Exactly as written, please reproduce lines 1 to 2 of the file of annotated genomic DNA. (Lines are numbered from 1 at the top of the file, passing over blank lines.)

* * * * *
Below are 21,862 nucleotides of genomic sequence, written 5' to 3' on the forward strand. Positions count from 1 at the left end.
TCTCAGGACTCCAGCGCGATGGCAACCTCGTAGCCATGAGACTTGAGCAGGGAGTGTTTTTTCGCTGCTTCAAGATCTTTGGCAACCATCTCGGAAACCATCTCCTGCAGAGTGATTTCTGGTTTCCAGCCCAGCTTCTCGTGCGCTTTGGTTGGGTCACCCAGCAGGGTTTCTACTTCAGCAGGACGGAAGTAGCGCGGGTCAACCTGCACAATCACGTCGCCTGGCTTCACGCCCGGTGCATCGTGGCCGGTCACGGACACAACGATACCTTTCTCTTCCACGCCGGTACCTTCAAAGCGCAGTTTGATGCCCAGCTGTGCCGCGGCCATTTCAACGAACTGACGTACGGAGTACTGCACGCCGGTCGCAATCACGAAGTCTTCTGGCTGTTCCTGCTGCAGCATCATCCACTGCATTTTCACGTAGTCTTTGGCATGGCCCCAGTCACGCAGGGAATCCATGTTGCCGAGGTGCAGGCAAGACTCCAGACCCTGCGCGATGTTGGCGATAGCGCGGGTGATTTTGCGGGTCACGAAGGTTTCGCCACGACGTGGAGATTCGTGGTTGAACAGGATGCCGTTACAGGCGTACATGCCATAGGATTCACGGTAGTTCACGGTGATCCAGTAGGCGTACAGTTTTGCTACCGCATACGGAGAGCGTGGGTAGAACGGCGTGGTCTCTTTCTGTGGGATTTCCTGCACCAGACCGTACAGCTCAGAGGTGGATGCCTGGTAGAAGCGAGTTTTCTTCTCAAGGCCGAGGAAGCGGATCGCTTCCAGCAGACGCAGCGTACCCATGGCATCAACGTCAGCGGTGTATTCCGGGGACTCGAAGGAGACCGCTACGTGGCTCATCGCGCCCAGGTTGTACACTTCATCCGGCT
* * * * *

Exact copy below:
Below are 21,862 nucleotides of genomic sequence, written 5' to 3' on the forward strand. Positions count from 1 at the left end.
TCTCAGGACTCCAGCGCGATGGCAACCTCGTAGCCATGAGACTTGAGCAGGGAGTGTTTTTTCGCTGCTTCAAGATCTTTGGCAACCATCTCGGAAACCATCTCCTGCAGAGTGATTTCTGGTTTCCAGCCCAGCTTCTCGTGCGCTTTGGTTGGGTCACCCAGCAGGGTTTCTACTTCAGCAGGACGGAAGTAGCGCGGGTCAACCTGCACAATCACGTCGCCTGGCTTCACGCCCGGTGCATCGTGGCCGGTCACGGACACAACGATACCTTTCTCTTCCACGCCGGTACCTTCAAAGCGCAGTTTGATGCCCAGCTGTGCCGCGGCCATTTCAACGAACTGACGTACGGAGTACTGCACGCCGGTCGCAATCACGAAGTCTTCTGGCTGTTCCTGCTGCAGCATCATCCACTGCATTTTCACGTAGTCTTTGGCATGGCCCCAGTCACGCAGGGAATCCATGTTGCCGAGGTGCAGGCAAGACTCCAGACCCTGCGCGATGTTGGCGATAGCGCGGGTGATTTTGCGGGTCACGAAGGTTTCGCCACGACGTGGAGATTCGTGGTTGAACAGGATGCCGTTACAGGCGTACATGCCATAGGATTCACGGTAGTTCACGGTGATCCAGTAGGCGTACAGTTTTGCTACCGCATACGGAGAGCGTGGGTAGAACGGCGTGGTCTCTTTCTGTGGGATTTCCTGCACCAGACCGTACAGCTCAGAGGTGGATGCCTGGTAGAAGCGAGTTTTCTTCTCAAGGCCGAGGAAGCGGATCGCTTCCAGCAGACGCAGCGTACCCATGGCATCAACGTCAGCGGTGTATTCCGGGGACTCGAAGGAGACCGCTACGTGGCTCATCGCGCCCAGGTTGTACACTTCATCCGGCT